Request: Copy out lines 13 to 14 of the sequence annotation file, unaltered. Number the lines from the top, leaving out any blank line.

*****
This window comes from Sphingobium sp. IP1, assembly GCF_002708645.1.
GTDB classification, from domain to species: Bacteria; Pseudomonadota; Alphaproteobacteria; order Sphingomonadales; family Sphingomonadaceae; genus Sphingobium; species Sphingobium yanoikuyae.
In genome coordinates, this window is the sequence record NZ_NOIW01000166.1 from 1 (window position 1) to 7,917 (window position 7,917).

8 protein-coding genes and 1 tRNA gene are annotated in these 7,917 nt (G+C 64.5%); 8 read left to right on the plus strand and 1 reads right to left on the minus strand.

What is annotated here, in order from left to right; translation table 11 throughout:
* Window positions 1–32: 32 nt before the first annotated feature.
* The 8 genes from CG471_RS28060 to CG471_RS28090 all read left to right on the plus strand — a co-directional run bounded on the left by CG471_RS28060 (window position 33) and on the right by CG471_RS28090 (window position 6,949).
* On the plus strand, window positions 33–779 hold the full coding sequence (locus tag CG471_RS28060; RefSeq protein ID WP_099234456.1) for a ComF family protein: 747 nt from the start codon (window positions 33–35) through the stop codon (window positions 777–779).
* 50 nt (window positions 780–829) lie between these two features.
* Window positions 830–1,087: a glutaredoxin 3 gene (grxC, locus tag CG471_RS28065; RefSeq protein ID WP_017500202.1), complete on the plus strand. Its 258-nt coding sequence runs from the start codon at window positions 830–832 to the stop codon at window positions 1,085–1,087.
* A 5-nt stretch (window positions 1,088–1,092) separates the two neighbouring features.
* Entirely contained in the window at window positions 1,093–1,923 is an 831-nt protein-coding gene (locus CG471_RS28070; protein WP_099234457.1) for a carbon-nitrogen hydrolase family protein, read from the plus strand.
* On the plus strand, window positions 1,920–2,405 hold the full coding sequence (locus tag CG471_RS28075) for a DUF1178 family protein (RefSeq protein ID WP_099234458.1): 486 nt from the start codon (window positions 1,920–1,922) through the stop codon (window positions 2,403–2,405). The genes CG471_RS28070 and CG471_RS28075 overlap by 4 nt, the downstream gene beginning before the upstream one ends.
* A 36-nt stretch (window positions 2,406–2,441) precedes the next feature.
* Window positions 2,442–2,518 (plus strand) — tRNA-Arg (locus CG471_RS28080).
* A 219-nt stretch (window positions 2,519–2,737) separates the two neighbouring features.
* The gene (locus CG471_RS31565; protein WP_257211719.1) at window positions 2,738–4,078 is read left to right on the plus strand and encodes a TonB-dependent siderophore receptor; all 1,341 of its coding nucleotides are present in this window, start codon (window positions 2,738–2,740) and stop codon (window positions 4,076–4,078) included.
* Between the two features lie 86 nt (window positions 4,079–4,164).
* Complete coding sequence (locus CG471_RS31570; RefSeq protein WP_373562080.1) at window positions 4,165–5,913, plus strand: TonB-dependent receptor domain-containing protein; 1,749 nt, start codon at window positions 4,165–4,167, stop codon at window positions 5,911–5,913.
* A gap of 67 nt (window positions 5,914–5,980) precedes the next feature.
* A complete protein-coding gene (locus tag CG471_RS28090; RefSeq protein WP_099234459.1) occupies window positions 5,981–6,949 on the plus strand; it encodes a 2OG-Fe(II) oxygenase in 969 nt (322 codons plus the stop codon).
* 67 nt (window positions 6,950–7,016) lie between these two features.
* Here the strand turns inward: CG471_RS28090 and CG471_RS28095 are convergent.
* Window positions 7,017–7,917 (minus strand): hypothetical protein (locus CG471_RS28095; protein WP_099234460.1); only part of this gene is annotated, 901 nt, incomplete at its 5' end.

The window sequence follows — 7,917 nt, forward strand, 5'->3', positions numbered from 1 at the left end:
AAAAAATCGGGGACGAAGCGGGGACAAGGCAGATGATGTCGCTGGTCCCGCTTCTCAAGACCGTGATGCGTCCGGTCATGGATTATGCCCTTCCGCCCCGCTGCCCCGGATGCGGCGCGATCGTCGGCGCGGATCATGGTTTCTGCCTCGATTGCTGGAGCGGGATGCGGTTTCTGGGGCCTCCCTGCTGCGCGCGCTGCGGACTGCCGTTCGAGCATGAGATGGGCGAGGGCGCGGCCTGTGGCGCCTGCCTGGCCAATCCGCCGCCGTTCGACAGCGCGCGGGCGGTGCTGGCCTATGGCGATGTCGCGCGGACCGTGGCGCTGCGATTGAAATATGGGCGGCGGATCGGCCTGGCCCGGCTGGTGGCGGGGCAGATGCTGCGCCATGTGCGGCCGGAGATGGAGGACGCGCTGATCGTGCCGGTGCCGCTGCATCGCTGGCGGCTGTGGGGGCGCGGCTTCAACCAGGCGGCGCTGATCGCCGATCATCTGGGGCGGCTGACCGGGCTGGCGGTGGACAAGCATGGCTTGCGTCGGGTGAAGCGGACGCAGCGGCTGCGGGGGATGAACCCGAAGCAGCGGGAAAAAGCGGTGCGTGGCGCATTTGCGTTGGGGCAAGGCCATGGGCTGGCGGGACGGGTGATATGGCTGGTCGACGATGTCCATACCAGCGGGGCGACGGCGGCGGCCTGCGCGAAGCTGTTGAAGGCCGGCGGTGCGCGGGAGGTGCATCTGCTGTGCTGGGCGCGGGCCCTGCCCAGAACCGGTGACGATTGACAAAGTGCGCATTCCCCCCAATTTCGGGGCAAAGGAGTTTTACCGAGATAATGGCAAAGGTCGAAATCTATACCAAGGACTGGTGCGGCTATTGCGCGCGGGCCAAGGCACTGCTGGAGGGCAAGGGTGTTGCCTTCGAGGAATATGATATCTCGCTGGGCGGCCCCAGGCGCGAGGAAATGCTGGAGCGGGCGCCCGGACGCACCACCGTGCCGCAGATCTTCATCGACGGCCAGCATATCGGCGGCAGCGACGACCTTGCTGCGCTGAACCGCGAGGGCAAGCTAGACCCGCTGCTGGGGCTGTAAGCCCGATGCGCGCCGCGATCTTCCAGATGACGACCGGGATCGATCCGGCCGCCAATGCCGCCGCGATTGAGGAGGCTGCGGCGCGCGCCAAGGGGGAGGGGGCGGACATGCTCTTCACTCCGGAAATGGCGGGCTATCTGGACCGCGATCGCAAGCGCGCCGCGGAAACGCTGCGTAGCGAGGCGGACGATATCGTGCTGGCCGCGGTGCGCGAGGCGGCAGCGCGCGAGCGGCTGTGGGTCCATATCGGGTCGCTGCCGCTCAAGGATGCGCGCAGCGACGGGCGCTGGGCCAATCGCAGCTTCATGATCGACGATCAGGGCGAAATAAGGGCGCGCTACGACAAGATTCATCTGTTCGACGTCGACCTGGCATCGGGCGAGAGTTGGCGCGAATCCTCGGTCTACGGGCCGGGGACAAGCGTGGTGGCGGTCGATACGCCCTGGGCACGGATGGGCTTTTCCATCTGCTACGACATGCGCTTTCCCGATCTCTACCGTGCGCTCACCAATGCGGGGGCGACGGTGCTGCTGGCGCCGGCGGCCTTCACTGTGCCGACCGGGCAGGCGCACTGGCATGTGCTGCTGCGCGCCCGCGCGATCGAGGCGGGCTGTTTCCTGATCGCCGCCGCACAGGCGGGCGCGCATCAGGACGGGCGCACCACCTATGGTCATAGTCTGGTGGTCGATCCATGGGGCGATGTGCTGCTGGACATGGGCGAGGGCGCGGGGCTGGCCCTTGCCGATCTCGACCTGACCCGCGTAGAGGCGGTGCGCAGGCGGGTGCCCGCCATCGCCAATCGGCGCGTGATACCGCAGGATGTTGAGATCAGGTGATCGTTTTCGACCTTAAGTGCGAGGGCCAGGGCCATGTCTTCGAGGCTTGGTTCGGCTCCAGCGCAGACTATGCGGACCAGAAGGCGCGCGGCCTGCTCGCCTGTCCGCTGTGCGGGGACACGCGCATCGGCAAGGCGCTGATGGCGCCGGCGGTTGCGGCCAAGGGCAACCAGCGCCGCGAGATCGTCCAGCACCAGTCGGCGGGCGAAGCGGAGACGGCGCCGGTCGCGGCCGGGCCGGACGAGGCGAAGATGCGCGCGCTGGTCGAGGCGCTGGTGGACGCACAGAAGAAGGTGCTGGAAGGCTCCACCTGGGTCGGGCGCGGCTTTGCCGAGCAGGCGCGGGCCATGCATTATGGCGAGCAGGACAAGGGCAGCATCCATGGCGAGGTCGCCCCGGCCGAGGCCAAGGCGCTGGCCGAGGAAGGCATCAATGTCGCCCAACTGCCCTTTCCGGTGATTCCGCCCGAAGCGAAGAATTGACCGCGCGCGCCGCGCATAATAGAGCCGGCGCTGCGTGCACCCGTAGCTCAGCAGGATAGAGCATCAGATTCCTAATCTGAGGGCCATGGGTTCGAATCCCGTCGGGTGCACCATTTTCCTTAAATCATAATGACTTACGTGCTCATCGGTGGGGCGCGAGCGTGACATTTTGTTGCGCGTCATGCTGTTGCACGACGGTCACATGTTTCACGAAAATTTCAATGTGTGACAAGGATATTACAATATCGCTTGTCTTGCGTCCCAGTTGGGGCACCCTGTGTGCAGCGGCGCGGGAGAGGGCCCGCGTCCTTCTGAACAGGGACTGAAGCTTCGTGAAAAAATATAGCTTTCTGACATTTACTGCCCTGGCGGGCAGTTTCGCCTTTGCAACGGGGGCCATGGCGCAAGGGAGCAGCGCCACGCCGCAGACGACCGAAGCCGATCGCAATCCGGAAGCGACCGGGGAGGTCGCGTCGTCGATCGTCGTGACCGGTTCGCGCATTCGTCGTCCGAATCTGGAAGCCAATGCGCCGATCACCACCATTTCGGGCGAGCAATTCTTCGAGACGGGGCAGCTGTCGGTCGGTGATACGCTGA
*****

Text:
* On the plus strand, window positions 1,920–2,405 hold the full coding sequence (locus tag CG471_RS28075) for a DUF1178 family protein (RefSeq protein ID WP_099234458.1): 486 nt from the start codon (window positions 1,920–1,922) through the stop codon (window positions 2,403–2,405). The genes CG471_RS28070 and CG471_RS28075 overlap by 4 nt, the downstream gene beginning before the upstream one ends.
* A 36-nt stretch (window positions 2,406–2,441) precedes the next feature.